BLAMING the perpetrator of gender-based violence instead of the survivor, establishing a referral network and collective efforts to stop the violence against women were among the key takeaways during the seminar-workshop organized by the Zonta Club of Cebu 2 at the Bai Hotel in Mandaue City on Monday, Nov. 28, 2022.

Female police officers from the Women and Children Protection Unit (WCPU) of the Philippine National Police in different cities and municipalities of Central Visayas participated in the activity dubbed “Strengthening PNP WCPU through Gender-Responsive Delivery of Service to VAWC [Violence Against Women and their Children] Survivors.”

The seminar-workshop was conducted by lawyer Myles Gonzales-Esquivel, executive director of Miriam College-Child Rights Advocacy Center and legal consultant of Child Protection Unit-Philippine General Hospital. She is also a member of the Philippine Commission on Women.

The goal of the workshop was to equip service providers and frontliners with techniques to provide gender-responsive delivery of services. Gender-responsive service providers practice continuum care, respect, informed consent, non-judgmental attitude and gender-fair language.

People should not engage in victim-blaming, which is a devaluing act that occurs when the victim or victims of a crime or an accident is held responsible, in whole or in part, for the crimes that have been committed against them, Esquivel emphasized during the seminar-workshop.

“It is important to keep in mind that a person who has been affected by gender-based violence is never responsible for the perpetrator’s action. The responsibility and the accountability should be given to the perpetrator of violence and not to the victim-survivor,” Esquivel said.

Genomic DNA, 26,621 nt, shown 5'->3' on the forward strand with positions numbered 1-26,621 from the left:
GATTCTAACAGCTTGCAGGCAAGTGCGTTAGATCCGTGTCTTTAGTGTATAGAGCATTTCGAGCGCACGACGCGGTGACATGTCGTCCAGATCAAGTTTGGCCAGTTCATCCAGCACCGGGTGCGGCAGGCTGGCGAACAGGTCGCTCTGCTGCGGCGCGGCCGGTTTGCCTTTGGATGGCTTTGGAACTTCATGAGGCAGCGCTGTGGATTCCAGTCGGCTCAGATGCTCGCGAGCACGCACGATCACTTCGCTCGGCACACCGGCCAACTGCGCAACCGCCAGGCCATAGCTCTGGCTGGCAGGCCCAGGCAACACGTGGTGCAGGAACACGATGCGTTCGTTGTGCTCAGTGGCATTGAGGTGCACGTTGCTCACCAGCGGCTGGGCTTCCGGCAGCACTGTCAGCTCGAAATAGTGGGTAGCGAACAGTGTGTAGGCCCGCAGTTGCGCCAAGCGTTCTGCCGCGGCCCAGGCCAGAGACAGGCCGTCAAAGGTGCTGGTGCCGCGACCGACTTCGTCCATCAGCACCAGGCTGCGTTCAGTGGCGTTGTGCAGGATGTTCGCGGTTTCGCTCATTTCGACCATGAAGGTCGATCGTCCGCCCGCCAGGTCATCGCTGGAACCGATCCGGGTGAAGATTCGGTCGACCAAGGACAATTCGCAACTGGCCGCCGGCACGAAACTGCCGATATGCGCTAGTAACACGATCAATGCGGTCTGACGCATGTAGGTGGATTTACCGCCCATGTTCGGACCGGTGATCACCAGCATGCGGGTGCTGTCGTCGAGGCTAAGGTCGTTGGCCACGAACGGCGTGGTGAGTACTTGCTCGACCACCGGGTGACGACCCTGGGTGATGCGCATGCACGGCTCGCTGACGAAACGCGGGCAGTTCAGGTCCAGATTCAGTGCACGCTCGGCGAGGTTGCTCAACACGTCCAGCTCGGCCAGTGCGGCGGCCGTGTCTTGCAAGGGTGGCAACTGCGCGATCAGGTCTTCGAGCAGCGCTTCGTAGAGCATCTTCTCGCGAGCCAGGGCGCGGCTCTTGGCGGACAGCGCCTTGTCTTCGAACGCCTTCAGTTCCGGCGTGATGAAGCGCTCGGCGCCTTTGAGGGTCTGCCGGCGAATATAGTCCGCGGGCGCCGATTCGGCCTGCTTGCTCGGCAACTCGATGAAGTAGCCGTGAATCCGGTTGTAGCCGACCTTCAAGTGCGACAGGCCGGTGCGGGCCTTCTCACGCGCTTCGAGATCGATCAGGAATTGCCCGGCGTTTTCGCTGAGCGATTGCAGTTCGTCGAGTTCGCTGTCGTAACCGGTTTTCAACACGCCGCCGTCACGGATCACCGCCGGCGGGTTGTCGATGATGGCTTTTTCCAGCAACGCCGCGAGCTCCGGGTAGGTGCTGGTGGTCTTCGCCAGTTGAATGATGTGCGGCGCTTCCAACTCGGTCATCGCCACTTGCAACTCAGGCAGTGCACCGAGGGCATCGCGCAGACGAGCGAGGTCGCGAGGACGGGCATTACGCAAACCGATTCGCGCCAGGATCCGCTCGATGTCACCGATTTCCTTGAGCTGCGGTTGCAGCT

Gender-based violence and VAWC persist because of inadequate economic resources, which creates patterns of violence and poverty among women and people in the LGBT+ [lesbian, gay, bisexual and transgender/transsexual people] community. When unemployment and poverty affect men, this can also cause them to assert their masculinity through violent means, according to Esquivel.

Esquivel further said that gender-based violence is an issue involving patriarchy, and relations of power and is based on a feeling of male superiority and dominance, with an intention to relegate the female to a subordinate role at home, at school and at work, in the community or in society as a whole.

During the workshop, the participants were divided into groups to identify areas for improvement, and come up with corresponding recommendations on how to ensure gender-responsive and socially-inclusive services to survivors of gender-based violence and VAWC.

The participants were advised by Esquivel that since resources are limited for VAWC victims/survivors, they must set up a referral network involving other agencies for a more coordinated and cost-effective response to violence.